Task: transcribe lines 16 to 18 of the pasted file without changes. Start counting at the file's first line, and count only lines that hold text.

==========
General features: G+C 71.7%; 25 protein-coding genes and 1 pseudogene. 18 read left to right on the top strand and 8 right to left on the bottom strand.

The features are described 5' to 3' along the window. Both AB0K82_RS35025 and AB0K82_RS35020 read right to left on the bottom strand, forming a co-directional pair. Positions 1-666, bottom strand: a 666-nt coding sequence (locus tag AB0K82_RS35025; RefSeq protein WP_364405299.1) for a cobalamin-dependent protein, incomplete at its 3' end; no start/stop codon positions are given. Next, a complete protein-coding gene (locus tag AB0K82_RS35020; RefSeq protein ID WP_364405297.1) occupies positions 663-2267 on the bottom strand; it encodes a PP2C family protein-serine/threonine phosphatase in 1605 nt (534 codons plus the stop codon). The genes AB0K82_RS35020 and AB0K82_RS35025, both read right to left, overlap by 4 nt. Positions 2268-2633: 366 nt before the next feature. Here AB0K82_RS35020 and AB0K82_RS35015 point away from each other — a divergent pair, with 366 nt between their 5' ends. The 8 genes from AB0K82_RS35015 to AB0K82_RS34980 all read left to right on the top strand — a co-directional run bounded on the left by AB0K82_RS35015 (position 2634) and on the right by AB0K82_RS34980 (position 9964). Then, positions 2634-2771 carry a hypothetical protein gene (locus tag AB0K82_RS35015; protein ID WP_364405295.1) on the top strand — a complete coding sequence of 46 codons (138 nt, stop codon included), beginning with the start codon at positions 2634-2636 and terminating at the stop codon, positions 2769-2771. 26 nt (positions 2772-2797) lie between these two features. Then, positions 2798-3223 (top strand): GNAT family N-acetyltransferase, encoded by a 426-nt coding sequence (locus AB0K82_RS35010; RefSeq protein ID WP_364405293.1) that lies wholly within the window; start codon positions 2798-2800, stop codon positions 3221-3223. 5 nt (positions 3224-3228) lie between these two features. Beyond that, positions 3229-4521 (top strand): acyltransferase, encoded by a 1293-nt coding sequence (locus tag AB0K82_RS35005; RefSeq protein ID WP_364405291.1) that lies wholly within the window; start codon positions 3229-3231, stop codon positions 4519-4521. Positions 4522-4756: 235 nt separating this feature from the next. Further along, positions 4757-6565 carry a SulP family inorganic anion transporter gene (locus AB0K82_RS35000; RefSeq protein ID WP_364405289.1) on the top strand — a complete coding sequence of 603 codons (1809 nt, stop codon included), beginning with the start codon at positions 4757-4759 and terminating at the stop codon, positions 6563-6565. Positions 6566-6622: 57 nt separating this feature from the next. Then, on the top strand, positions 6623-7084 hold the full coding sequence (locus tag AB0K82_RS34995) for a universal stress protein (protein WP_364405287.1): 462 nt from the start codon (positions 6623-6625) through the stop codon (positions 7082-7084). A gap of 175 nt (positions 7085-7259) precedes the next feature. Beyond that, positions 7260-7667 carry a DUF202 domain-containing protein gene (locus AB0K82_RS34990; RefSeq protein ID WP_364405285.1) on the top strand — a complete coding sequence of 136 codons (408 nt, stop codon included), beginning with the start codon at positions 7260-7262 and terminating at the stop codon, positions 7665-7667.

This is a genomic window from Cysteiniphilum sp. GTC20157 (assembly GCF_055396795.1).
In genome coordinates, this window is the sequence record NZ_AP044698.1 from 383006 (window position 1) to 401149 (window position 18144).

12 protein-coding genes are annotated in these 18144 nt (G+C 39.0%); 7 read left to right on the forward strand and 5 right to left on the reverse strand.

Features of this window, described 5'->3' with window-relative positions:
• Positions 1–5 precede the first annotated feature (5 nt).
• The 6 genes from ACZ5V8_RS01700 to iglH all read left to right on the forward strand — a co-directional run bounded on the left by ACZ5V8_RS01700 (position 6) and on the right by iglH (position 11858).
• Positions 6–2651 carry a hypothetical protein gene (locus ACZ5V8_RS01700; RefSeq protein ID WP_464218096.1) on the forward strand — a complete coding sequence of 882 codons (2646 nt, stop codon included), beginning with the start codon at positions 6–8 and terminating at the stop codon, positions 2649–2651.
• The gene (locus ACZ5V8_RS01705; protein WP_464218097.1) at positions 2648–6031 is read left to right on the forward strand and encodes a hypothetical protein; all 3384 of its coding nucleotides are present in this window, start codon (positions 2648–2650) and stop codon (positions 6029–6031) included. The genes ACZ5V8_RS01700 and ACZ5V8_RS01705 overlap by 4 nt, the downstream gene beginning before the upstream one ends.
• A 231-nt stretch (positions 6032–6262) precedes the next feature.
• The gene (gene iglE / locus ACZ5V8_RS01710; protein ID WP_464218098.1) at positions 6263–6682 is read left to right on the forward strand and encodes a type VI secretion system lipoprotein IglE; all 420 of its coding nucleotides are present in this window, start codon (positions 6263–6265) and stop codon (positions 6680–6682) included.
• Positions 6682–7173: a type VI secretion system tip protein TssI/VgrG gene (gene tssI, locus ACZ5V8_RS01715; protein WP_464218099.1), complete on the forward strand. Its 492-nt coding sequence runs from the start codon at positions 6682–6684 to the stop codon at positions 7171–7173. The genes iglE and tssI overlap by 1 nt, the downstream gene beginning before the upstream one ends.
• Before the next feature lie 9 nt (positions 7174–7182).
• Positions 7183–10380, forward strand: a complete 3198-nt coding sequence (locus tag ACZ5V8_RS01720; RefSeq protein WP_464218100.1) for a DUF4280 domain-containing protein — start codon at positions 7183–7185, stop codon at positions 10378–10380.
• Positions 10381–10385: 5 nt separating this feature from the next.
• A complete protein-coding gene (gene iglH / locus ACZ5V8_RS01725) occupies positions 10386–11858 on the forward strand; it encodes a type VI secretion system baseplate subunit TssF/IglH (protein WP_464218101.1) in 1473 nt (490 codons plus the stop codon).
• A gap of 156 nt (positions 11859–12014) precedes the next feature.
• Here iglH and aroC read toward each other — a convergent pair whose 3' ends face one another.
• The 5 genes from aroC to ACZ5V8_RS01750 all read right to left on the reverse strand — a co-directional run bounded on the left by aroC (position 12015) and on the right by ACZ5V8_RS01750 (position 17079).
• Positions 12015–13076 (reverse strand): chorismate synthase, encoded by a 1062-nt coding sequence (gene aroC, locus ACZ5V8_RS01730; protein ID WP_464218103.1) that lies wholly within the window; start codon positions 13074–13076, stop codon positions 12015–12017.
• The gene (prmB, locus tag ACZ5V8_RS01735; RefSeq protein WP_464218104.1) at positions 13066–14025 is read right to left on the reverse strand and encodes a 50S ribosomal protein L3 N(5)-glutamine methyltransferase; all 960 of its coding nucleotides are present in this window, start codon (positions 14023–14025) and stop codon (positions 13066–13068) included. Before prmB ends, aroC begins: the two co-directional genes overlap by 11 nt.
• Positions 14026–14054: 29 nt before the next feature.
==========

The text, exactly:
• Positions 10381–10385: 5 nt separating this feature from the next.
• A complete protein-coding gene (gene iglH / locus ACZ5V8_RS01725) occupies positions 10386–11858 on the forward strand; it encodes a type VI secretion system baseplate subunit TssF/IglH (protein WP_464218101.1) in 1473 nt (490 codons plus the stop codon).
• A gap of 156 nt (positions 11859–12014) precedes the next feature.